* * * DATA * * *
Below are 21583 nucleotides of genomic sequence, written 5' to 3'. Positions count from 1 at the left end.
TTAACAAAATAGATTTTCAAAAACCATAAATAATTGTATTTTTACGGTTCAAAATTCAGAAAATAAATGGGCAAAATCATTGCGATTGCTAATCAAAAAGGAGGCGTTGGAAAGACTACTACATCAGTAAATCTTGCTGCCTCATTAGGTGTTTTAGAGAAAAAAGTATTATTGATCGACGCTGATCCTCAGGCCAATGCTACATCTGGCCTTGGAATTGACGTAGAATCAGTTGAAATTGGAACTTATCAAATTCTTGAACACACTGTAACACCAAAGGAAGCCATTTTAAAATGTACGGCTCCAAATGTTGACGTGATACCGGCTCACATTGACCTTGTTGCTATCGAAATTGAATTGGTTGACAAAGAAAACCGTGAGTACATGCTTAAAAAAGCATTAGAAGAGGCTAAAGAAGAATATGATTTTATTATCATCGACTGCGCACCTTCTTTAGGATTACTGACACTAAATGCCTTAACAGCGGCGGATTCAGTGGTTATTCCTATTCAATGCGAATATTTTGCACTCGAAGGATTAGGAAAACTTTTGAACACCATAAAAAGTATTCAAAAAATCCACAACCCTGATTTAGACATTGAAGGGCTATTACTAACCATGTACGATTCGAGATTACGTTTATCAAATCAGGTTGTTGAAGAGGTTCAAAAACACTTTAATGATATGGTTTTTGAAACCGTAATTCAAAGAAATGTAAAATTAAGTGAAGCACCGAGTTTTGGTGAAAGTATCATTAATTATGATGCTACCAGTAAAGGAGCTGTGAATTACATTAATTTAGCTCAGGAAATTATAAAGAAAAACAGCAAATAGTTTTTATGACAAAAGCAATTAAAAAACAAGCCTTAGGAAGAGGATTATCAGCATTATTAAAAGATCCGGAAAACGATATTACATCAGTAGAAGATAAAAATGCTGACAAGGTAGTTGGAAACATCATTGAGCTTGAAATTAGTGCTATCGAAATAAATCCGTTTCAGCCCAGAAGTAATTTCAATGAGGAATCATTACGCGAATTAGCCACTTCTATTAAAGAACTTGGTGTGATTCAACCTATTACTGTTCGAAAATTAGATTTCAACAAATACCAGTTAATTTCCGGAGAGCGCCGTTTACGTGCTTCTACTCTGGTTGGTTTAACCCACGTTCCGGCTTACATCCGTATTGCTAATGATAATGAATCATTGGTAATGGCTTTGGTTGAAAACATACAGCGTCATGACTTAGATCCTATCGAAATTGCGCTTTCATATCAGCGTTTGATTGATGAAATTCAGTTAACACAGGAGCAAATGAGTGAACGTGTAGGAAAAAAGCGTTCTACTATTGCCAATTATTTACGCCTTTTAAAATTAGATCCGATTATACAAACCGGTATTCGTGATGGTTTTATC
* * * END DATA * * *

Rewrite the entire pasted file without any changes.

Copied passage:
Below are 21583 nucleotides of genomic sequence, written 5' to 3'. Positions count from 1 at the left end.
TTAACAAAATAGATTTTCAAAAACCATAAATAATTGTATTTTTACGGTTCAAAATTCAGAAAATAAATGGGCAAAATCATTGCGATTGCTAATCAAAAAGGAGGCGTTGGAAAGACTACTACATCAGTAAATCTTGCTGCCTCATTAGGTGTTTTAGAGAAAAAAGTATTATTGATCGACGCTGATCCTCAGGCCAATGCTACATCTGGCCTTGGAATTGACGTAGAATCAGTTGAAATTGGAACTTATCAAATTCTTGAACACACTGTAACACCAAAGGAAGCCATTTTAAAATGTACGGCTCCAAATGTTGACGTGATACCGGCTCACATTGACCTTGTTGCTATCGAAATTGAATTGGTTGACAAAGAAAACCGTGAGTACATGCTTAAAAAAGCATTAGAAGAGGCTAAAGAAGAATATGATTTTATTATCATCGACTGCGCACCTTCTTTAGGATTACTGACACTAAATGCCTTAACAGCGGCGGATTCAGTGGTTATTCCTATTCAATGCGAATATTTTGCACTCGAAGGATTAGGAAAACTTTTGAACACCATAAAAAGTATTCAAAAAATCCACAACCCTGATTTAGACATTGAAGGGCTATTACTAACCATGTACGATTCGAGATTACGTTTATCAAATCAGGTTGTTGAAGAGGTTCAAAAACACTTTAATGATATGGTTTTTGAAACCGTAATTCAAAGAAATGTAAAATTAAGTGAAGCACCGAGTTTTGGTGAAAGTATCATTAATTATGATGCTACCAGTAAAGGAGCTGTGAATTACATTAATTTAGCTCAGGAAATTATAAAGAAAAACAGCAAATAGTTTTTATGACAAAAGCAATTAAAAAACAAGCCTTAGGAAGAGGATTATCAGCATTATTAAAAGATCCGGAAAACGATATTACATCAGTAGAAGATAAAAATGCTGACAAGGTAGTTGGAAACATCATTGAGCTTGAAATTAGTGCTATCGAAATAAATCCGTTTCAGCCCAGAAGTAATTTCAATGAGGAATCATTACGCGAATTAGCCACTTCTATTAAAGAACTTGGTGTGATTCAACCTATTACTGTTCGAAAATTAGATTTCAACAAATACCAGTTAATTTCCGGAGAGCGCCGTTTACGTGCTTCTACTCTGGTTGGTTTAACCCACGTTCCGGCTTACATCCGTATTGCTAATGATAATGAATCATTGGTAATGGCTTTGGTTGAAAACATACAGCGTCATGACTTAGATCCTATCGAAATTGCGCTTTCATATCAGCGTTTGATTGATGAAATTCAGTTAACACAGGAGCAAATGAGTGAACGTGTAGGAAAAAAGCGTTCTACTATTGCCAATTATTTACGCCTTTTAAAATTAGATCCGATTATACAAACCGGTATTCGTGATGGTTTTATC